Hazel McHaffie

Memoirs of a Geisha

Gaining perspective

A sobering wake up call this week. My recent stresses have been reduced to something south of miniscule. A book and a film have put them into a healthier context.

The film featured in the Edinburgh International Film FestivalI am Breathing. Neil Platt was 33 when he was diagnosed with an inherited form of Motor Neurone Disease. Before he died aged 34 he wanted to do something to campaign for greater recognition of the disease and for more research funding. So he wrote a blog (using a frustratingly capricious voice-recognition machine) and allowed cameras to film his last months.

I am Breathing had its first showing around the world in just under 200 venues last Friday, Global Awareness Day for MND/ALS. You could have heard a pin drop in the cinema where I was. It’s extremely powerful, harrowing even, and yet it had its lighter moments thanks to Neil himself and his sense of the ridiculous. And at the end, his widow, Louise, appeared in person for a question and answer session. I had a dozen questions I’d like to have asked; I didn’t have the courage to ask even one. Somehow Neil’s halting testament through a machine, as the ventilator pumped each breath into him, had to stand alone.

The book was one I actually read about two years ago, but for some reason that now escapes me didn’t blog about at the time: Memoirs of a Geisha.

Imagine you’re a nine year old girl, a rural innocent, living in a tipsy house, in a primitive village in Japan in the 1920s. You can’t read or write, and washing involves a swim in a murky pond down the road.

One day a suave and sophisticated man comes into your village and you’re told he wants to take you and your sister into the next village. Your father has consented to this trip. But ‘the next village’ turns out to be far far away and you come to realise you have been sold into a form of slavery. You must obey every instruction blindly. You must succumb to horrendous degradation and abuse. If you accept all this for years you willmay gradually emerge to a life of beautiful clothes, rich gifts and the attentions of many powerful men. But the rewards are superficial. In return you must submit to sex on demand, being constantly paraded as a trophy, a life without choice or love.Japanese geishaIt sounds as if Memoirs will be a harrowing read, a real misery memoir, but not a bit of it. The inner strength and acceptance of this young woman, Sayuri, shines through, seeming to echo the calm untrammelled face she has to apply. Her resilience made me feel ashamed of ever complaining about my own lot in life.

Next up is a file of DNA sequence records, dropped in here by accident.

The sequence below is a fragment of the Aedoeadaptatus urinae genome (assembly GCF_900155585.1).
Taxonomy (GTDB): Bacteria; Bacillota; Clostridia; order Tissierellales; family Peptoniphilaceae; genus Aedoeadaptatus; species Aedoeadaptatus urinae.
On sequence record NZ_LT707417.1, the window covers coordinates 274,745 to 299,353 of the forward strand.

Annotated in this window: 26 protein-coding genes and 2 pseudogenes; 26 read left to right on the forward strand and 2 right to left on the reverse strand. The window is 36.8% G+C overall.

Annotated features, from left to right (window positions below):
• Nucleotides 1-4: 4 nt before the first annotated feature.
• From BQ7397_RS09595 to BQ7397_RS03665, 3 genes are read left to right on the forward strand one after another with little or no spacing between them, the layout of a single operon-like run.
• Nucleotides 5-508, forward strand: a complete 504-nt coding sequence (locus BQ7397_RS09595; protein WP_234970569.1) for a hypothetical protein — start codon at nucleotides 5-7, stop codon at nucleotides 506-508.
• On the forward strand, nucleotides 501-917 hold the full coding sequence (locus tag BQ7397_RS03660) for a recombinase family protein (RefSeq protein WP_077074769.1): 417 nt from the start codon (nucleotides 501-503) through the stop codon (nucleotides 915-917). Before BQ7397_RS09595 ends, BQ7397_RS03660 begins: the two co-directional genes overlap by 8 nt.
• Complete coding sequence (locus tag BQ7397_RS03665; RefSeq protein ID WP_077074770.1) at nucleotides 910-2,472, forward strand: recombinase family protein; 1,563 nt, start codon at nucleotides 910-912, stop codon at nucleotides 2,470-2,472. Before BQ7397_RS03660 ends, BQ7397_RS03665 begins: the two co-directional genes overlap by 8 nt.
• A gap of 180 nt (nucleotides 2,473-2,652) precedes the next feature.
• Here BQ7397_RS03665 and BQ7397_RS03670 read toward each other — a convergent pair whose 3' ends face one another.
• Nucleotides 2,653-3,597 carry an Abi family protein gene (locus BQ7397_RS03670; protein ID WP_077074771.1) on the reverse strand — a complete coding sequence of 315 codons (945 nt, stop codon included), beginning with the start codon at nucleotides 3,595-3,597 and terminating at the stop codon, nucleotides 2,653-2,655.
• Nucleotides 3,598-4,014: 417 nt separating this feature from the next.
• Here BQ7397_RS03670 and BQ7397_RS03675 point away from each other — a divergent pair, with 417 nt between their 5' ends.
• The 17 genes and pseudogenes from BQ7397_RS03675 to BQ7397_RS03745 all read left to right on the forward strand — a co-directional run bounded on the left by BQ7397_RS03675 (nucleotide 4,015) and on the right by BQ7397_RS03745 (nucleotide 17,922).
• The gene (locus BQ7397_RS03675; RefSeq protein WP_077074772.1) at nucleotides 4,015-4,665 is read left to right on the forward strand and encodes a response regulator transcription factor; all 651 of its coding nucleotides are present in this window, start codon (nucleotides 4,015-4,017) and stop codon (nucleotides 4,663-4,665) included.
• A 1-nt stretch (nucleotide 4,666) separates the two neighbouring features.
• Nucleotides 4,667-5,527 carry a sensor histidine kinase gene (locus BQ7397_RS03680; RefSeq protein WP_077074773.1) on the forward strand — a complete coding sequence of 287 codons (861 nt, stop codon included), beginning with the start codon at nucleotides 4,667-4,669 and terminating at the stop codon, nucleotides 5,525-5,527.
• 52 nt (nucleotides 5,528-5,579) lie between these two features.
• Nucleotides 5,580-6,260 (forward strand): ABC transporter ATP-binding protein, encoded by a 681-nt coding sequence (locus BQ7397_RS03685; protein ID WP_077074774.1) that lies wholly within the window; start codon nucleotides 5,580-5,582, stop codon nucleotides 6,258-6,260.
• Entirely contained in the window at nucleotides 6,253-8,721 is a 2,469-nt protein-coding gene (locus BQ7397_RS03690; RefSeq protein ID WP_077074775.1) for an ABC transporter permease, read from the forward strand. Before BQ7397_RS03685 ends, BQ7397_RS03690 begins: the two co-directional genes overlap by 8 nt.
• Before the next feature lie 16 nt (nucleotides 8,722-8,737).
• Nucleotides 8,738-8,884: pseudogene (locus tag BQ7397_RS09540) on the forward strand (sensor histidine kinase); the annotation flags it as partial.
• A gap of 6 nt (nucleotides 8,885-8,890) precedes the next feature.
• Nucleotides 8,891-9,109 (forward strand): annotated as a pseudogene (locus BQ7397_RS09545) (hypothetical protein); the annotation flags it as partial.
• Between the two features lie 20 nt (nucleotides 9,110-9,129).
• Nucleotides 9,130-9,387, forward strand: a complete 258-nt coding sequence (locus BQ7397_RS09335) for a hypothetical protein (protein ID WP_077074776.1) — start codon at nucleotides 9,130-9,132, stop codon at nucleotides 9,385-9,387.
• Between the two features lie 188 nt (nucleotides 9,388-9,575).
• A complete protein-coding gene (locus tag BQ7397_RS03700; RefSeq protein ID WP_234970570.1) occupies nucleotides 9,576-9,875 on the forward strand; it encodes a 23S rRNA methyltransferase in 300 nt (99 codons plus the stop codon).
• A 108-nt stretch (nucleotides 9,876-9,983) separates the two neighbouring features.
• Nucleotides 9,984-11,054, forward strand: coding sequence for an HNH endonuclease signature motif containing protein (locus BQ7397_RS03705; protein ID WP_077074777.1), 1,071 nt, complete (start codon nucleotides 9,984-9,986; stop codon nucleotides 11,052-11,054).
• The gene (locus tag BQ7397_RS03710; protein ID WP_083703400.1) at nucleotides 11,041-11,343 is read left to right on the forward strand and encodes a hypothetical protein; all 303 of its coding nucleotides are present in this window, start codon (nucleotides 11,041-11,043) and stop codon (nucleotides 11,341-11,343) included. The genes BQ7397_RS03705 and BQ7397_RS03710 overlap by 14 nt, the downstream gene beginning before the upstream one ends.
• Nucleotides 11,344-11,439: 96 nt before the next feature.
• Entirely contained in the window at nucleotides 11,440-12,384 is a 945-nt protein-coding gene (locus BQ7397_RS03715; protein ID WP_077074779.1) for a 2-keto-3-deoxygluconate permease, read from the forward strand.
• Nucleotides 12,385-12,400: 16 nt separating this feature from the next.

When she hesitantly shares with her mentor her dream of better things, she’s told: ‘We don’t become geisha so our lives will be satisfying. We become geisha because we have no other choice.

She confides that she harbours a hope of one day finding someone she can love, who loves her in return, and a more experienced geisha says: ‘Young girls hope all sorts of foolish thing, Sayuri. Hopes are like hair ornaments. Girls want to wear too many of them. When they become old women they look silly wearing even one.’ Profound sentiments worth pondering.

These girls acquire a wisdom borne of survival. They believe their ‘destiny’ is mapped out in the stars; they accept it as beyond their power to change. And alongside that certainty comes a calm resignation that sustains them through the most hideous experiences.

They have their own standards:
Remember, Chiyo, geisha are not courtesans. And we are not wives. We sell our skills, not our bodies. We create another secret world, a place only of beauty. The very word “geisha” means artist and to be a geisha is to be judged as a moving work of art.’
She paints her face to hide her face. Her eyes are deep water. It is not for geisha to want. It is not for geisha to feel. Geisha is an artist of the floating world. She dances, she sings. She entertains you, whatever you want. The rest is shadows, the rest is secret.

I was late coming to this book, I know. And no, I haven’t seen the film either. But I do know that Memoirs of a Geisha has enjoyed huge success and been translated into thirty-two languages. It took Arthur Golden, ten years to write and he changed the narrative voice three times before finally settling on the first person viewpoint of Sayuri. I found her voice perfect for purpose. But as well as being taken to court by the geisha girl who informed the story, the author has been criticised for the ‘Cinderella ending’, and I confess I have a sneaking sympathy with that comment: I didn’t like it either. But then I only need to compare what eventually happens to Sayuri to the dreams and aspirations of a young woman in Britain in the twenty first century, to recognise that her ‘happy ending’ is a shadow of what might have been.

At once sobering, entertaining and haunting.

As I said, my stresses really aren’t worth worrying about.

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